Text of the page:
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Maurice Goldman, London
The Piccadilly Gallery, London
Cecil "Titi" Blaffer von Fürstenberg, Houston (acquired from the above, May 1985)
thence by descent


London, The Lefevre Gallery (Alex. Reid & Lefevre, Ltd.), New Sculpture and Drawings by Barbara Hepworth, February 1950, cat no. 38
Venice, XXV Esposizione Biennale Internazionale d'Arte, June-October 1950, cat no. 116.
Wakefield, City Art Gallery, Barbara Hepworth: Sculpture and Drawings, May-October 1951, cat no. 88, touring to: York City Art Gallery, Manchester City Art Gallery
Paris, Artcurial Centre d'Art Plastique Contemporain, English Contrasts: Peintres et sculpteurs anglais, 1950-1960, September-November 1984, p. 40 (illustrated).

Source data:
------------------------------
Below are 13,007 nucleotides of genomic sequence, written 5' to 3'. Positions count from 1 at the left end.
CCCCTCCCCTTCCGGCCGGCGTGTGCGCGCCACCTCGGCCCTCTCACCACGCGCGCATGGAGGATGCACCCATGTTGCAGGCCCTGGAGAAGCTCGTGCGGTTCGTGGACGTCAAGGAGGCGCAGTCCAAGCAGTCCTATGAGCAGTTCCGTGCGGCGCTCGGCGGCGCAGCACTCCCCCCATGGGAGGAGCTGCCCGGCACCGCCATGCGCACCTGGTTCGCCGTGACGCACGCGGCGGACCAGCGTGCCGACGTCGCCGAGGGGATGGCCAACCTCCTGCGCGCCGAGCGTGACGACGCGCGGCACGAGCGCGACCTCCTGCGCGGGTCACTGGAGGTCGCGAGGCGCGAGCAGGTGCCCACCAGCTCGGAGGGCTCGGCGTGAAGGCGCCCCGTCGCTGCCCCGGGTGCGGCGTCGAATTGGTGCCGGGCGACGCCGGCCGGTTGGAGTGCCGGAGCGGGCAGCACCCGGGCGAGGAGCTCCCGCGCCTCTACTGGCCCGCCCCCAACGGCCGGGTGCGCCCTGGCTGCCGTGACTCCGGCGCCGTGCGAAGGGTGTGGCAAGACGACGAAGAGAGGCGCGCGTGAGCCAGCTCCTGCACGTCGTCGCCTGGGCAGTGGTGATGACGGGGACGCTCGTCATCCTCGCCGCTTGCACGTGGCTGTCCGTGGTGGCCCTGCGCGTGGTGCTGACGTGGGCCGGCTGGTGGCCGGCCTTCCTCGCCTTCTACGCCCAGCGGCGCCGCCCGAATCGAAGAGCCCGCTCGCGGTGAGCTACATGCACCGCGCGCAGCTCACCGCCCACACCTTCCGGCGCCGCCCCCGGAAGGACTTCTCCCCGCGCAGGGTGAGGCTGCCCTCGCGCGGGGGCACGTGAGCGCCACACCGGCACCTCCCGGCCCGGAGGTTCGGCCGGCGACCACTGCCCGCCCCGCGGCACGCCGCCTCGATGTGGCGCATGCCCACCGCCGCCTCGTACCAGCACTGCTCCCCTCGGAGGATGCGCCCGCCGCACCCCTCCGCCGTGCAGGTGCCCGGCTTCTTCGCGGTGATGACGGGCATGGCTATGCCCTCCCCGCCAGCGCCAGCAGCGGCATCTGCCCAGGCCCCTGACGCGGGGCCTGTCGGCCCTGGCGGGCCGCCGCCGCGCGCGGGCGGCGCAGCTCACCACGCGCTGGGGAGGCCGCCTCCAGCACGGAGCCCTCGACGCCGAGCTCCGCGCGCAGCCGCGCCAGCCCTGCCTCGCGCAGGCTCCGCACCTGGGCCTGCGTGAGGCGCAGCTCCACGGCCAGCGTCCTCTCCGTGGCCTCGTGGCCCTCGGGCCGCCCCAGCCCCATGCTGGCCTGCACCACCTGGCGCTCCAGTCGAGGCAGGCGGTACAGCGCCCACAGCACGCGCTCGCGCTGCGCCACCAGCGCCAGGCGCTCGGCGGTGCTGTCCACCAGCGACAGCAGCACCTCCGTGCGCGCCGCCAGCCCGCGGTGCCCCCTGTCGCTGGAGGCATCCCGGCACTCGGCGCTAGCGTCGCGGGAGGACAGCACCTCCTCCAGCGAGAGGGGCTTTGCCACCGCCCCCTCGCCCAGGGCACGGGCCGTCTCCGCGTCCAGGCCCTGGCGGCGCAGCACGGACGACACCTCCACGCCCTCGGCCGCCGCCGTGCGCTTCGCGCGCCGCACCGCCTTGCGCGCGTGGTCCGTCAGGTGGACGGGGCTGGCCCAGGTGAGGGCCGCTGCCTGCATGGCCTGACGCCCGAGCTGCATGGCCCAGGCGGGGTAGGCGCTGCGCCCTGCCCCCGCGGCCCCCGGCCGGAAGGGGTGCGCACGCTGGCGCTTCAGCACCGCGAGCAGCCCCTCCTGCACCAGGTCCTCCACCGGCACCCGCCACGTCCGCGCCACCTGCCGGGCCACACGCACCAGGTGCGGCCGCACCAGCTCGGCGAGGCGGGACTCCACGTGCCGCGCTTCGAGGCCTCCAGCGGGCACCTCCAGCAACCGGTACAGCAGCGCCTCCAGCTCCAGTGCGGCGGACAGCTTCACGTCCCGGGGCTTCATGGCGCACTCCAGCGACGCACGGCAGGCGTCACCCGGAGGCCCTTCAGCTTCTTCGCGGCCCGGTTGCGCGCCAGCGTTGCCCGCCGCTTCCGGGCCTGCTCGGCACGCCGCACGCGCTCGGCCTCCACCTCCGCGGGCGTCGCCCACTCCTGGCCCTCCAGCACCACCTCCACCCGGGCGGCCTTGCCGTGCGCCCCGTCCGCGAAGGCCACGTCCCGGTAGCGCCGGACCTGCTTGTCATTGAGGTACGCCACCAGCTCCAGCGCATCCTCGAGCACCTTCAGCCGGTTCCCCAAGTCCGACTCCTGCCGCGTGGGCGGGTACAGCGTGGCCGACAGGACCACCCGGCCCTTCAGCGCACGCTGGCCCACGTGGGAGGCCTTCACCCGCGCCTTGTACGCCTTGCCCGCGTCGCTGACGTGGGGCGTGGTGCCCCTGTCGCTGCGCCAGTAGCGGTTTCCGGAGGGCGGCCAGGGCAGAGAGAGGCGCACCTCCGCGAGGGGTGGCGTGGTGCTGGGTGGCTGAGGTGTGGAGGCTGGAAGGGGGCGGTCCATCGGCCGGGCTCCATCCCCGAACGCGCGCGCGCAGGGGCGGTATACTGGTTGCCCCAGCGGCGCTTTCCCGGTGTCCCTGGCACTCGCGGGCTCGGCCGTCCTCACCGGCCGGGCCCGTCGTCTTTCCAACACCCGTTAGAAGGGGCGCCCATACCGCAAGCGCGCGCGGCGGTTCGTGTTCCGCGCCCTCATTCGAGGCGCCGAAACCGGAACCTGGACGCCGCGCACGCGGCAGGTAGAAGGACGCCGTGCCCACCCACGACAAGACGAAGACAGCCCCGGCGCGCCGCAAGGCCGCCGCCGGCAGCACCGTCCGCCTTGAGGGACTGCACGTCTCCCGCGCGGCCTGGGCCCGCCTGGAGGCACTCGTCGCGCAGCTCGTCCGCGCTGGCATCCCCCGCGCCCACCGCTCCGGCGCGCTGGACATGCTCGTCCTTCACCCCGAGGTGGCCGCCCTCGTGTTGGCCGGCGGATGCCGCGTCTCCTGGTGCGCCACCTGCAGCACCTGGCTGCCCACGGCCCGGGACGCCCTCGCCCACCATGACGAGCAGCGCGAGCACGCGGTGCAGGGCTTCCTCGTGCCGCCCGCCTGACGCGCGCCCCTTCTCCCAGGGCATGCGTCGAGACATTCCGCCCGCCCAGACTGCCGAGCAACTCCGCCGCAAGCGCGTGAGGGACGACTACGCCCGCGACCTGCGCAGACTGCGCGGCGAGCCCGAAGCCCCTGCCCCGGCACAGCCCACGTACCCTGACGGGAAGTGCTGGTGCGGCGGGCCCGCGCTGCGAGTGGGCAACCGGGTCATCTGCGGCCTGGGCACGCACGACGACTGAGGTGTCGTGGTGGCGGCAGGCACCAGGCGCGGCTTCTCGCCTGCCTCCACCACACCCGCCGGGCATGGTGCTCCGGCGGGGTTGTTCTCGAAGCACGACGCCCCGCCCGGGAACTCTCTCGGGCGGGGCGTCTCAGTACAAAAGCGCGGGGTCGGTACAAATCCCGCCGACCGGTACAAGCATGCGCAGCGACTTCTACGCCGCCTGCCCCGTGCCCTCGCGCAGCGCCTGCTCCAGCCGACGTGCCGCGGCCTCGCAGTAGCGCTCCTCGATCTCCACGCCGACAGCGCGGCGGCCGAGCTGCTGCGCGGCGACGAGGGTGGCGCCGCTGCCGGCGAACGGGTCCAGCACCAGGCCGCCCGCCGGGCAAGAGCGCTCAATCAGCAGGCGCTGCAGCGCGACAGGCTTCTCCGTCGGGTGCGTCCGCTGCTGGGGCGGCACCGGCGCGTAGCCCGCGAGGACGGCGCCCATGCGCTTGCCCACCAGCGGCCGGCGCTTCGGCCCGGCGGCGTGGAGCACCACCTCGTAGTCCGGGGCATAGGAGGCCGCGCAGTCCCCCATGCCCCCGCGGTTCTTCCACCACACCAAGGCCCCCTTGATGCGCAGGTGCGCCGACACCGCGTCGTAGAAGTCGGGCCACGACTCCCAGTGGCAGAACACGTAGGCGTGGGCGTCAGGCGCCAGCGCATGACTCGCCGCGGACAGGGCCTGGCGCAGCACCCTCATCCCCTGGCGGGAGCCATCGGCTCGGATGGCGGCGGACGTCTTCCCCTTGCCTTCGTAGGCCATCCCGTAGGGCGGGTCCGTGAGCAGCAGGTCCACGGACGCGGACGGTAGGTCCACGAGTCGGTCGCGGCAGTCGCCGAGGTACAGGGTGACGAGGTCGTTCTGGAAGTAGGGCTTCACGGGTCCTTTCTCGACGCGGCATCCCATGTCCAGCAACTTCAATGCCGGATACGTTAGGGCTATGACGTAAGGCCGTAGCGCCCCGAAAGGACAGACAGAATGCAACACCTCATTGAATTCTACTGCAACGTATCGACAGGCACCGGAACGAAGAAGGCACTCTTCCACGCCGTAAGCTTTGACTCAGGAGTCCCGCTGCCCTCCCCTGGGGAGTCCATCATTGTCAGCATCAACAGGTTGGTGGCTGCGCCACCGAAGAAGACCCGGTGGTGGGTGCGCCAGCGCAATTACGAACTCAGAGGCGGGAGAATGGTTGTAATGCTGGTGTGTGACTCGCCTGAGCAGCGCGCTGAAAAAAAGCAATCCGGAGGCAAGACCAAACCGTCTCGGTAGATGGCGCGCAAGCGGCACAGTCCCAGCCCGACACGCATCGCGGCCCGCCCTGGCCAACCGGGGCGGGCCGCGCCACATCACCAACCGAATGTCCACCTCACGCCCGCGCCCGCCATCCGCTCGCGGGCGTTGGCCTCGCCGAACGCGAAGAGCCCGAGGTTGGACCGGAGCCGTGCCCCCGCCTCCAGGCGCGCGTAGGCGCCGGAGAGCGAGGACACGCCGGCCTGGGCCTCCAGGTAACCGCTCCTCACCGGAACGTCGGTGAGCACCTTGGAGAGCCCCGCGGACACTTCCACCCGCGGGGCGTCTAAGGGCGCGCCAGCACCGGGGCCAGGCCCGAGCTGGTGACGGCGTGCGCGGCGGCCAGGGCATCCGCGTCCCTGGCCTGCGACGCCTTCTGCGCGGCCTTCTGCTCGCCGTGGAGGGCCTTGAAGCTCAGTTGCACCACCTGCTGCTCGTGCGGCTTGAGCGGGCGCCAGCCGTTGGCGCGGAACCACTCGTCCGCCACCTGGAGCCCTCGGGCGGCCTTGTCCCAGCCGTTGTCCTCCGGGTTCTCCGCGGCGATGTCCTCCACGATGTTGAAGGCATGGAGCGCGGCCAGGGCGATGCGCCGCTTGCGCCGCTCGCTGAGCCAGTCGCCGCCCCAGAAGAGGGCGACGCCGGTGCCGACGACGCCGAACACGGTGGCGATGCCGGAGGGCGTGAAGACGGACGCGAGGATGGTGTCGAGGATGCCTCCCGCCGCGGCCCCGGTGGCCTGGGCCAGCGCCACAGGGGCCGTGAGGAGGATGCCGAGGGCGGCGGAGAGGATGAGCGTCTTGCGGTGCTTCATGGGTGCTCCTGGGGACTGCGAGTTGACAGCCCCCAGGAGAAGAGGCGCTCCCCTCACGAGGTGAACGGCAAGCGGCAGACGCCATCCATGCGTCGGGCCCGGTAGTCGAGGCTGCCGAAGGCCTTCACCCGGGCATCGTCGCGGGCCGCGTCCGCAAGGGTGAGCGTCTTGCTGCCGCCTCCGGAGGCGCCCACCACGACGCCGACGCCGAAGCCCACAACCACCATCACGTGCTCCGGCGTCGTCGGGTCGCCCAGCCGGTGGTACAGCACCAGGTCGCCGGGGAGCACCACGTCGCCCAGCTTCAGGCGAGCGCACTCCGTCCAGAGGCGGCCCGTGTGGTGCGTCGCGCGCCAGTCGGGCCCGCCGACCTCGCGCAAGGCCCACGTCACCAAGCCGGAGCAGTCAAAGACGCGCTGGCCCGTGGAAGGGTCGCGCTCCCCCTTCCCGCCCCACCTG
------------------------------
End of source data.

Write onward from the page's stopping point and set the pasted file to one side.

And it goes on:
‘Periods and phases of drawing are most important. One needs to record, endlessly, ones observations of the human form. And of nature. It is from these sources that my forms derive. I often involve myself in periods of drawing from the life, especially when I find a model that excites me. The impulses of human life and of nature absorb me.’ [1] After the outbreak of WWII, in December 1939, Barbara Hepworth, Ben Nicholson and their triplets (born 25 August 1939) moved down to Dunlace, Carbis Bay in Cornwall where they stayed as guests in the home of Adrian Stokes and Margaret Mellis. With young children to look after, materials scarce and space lacking, Hepworth’s opportunities for carving were limited and this inevitably necessitated a shift in her practice. Throughout the 1940s drawing (often on relatively small-scale gessoed boards), formed a central part of Hepworth’s practice, providing her with a practical creative outlet and a useful source of income during the war years. Even as the privations of the war began to lift, the surge of Hepworth’s drawing activity gained momentum. As in the sculptures she’d been making prior to her move to Cornwall, initially the subject of Hepworth’s drawings were abstract and took the form of imaginative geometric forms, often incorporating colour. Hepworth continued producing drawings in this vein until 1947, at which point she returned to the subject of the human body, beginning work on two important series of figurative drawings concurrently from 1947 until 1951; her well-known ‘hospital drawings’ (1947-49), depicting surgeons in operating theatres and, as here, her drawings of models and dancers from life (1947-51). In a letter to Herbert Read on 6 March 1948 Hepworth wrote that although she felt no ‘difference of intention or of mood’ in working realistically or in the abstract, the latter ‘releases one’s personality and sharpens one’s perceptions,’ while the former – drawing from life – renews ‘one’s love for life, humanity and the earth.’ [2] Hepworth became fascinated with female/male dualities, placing figures in close relation to each other to form a single harmonious unit. In Three Groups on a White and Yellow Ground, 1949, Hepworth presents three side by side views of what appears to be the same two models, in a kind of dance. As opposed to the fixed, premeditated poses Hepworth asked her models to adopt for her life drawings of the 1920s, at this time Hepworth would ‘usually get dancers as models and ask them to move about, to limber up, to relax and to move and move until I know them all the way round. I become the model and the drawing becomes me.’ [3] In 1947, Hepworth wrote: ‘With the model before one, every known factor has to be understood, filtered and selected; and then from these elements in the living object, one chooses those which seem to be structurally essential to the abstract equivalent, relevant to the composition and material in which one wishes to convey the idea.’ [4] Dancer and model Daphne Selfe, who posed for Hepworth in the early 1950s, offers a fascinating insight into the manner in which the artist worked with models in her studio at this time: ‘As a model for her in the 1950s (?) when I was 20, it was a nice holiday job… I didn’t know Barbara very well – she was engrossed in drawing and we did not chat much! She asked me how long I could stand for and I did the customary 45 minutes. She was very nice to work for especially as I was a dancer and she liked that (…) Yes, I did the standing poses for B.H. – but I probably did others as well – so long ago to remember!’ [5] Reminiscent of Rodin’s Cambodian dancers and the ‘three Graces’ of Sandro Botticelli’s Spring, c1480, the present work conveys a real sense of fluid movement and intimacy between the two figures. Hepworth manages to convey her experience of the model's movement over time here in a number of ways – most obviously by portraying the couple transitioning from left to right of the composition in different poses, but also through a clever use of line. The rhythm of the figure's movement is echoed in the rhythmic line of Hepworth's drawing style. Not only do the outlines of the two figures overlap in areas such as the legs and feet, but there is also a doubling of line, and a blurring of line, suggesting the trace of the figure’s movement. The textured surface of the board further enhances the sense of dynamism. Though Hepworth herself often referred to these works on board as drawings, they may more accurately be described as paintings, albeit of a unique kind. Hepworth was in the habit of preparing her boards with gesso, which she would apply using a brush and then scrape back, possibly with a razor blade, before scumbling with oil or gouache in muted colours (here, white, yellow and blue). This method, which was altogether more sculptural than painterly, created a textured, organic-feeling surface with ‘a particular kind of ‘bite’’ [6] upon which Hepworth would draw in pencil, something she likened to ‘incising on slate.’ [7] and the painted surface would often be scraped or rubbed back as the drawing proceeded. Although this was an approach she shared with her then husband, the painter Ben Nicholson, the combination of oil and pencil on board was first used by Hepworth in 1929-30 in an early drawing of a female figure (perhaps drawn from life, or from a sculpture) and Hepworth may have been prompted to work in this medium having seen Henry Moore’s drawings, such as Seated Female Nude, 1929. Unlike Moore who from 1921 to the early 1950s used drawing as a means of generating ideas for sculpture, for Hepworth this was rarely the case. The forms explored in Hepworth’s figure drawings from this period were never literally translated into three dimensions, but fed indirectly into, and enriched, her later sculptures. There are affinities between the spontaneous and harmonious relationships evident in the present figures and the artist’s abstract marble carvings comprising multiple forms, such as Group I (Concourse) February 4 1951, 1951, which were inspired by the people she observed on the Piazza San Marco when she was in Venice in 1950 for the biennale (in which the present work featured). Hepworth's increasing concern with the relationship between two figures is also explored in Contrapuntal Forms, which she made for the South Bank site of the Festival of Britain in 1951. Although Hepworth produced life drawings as early as the 1920s, only six have survived (four from 1928 and two from 1929) and just a handful of 1930s drawings are known and recorded. This is likely due to the fact that, unlike the artist’s drawings from the 1940s and early 1950s, which are individual artworks in their own right, in this earlier period Hepworth regarded her life drawings as expendable studies. While her earlier drawings share a certain monumental quality with Picasso’s nudes from the early 1920s and are characterised by gestural, explorative mark making and a strong sense of light and shade, by this later period the artist’s handling of the human form is confident and refined, capturing the rhythm of the body through a more subtle and economical use of line, reminiscent of Nicholson’s portraits of Hepworth such as 1932 (girl in a mirror, drawing), 1932. A statement made by Moore later, may go some way to explain Hepworth’s transition to this linear style: ‘Pure outline drawing is a shorthand method of drawing, to be arrived at later in an artist’s career. Matisse and Picasso often used this method, but they began their careers with this kind of highly finished three-dimensional drawing using light and shade, and then later simplified their styles. This is the real way to understand form and drawing.’ [8] Three Groups on a White and Yellow Ground has been included in a number of important exhibitions, including the 1950 Venice Biennale, in which Hepworth represented Britain alongside John Constable and Matthew Smith, contributing 22 sculptures, 11 abstract drawings, 11 surgeon drawings and 15 figure drawings. This drawing also featured in a touring exhibition of sculpture and drawings at the Wakefield City Art Gallery coinciding with the Festival of Britain in 1951 and a retrospective exhibition of the artist’s work held at the Whitechapel Art Gallery in 1954. Sophie Bowness has noted that the present work relates to the group of 20 drawings that featured in the recent exhibition Barbara Hepworth: Artist in Society 1948 – 53 at the St Albans Museum and Gallery. Importantly, a number of the artist’s drawings of models and dancers from 1947-51 reside in public collections around the world, including Tate Gallery, London [9]; Edinburgh College of Art, University of Edinburgh [10]; Government Art Collection [11]; Art Gallery of Ontario, Toronto [12] and Vancounver Art Gallery, Vancouver [13]. [1] Hepworth quoted in Mervyn Levy, 'Impulse and Rhythm: The Artist at Work - 9' The Studio, London, September, 1962, Vol. 164, no.833 pp88-89 [2] Hepworth cited in Alan Wilkinson, The Drawings of Barbara Hepworth, Lund Humphries, Surrey & USA, 2015, p90 [3] Hepworth cited in Alan Wilkinson, The Drawings of Barbara Hepworth, Lund Humphries, Surrey & USA, 2015, p90 [4] Hepworth cited in Barbara Hepworth, A Retrospective Exhibition of Carvings and Drawings from 1927 to 1954 held at the Whitechapel Art Gallery, exhibition catalogue, Whitechapel Art Gallery, London, 1954, p21 [5] Daphne Selfe cited in Wilkinson, Ibid, p90 [6] Hepworth cited in Wilkinson, Ibid, p65 [7] Hepworth cited in Wilkinson, Ibid, p65 [8] Henry Moore quoted in Alan G. Wilkinson, The Drawings of Henry Moore, exhibition catalogue, the Tate Gallery, London and the Art Gallery of Toronto, Tate Gallery Publications Department, London, 1977, p13 [9] Two Figures with Folded Arms, 1947 & Seated Woman with Clasped Hands, 1949 [10] Three Groups on a Pink Ground, 1949 [11] Ballet (2), Giselle, 1950 [12] Standing Figures and Head: Caryatid, 1951 [13] Two Women in the Sun, 1949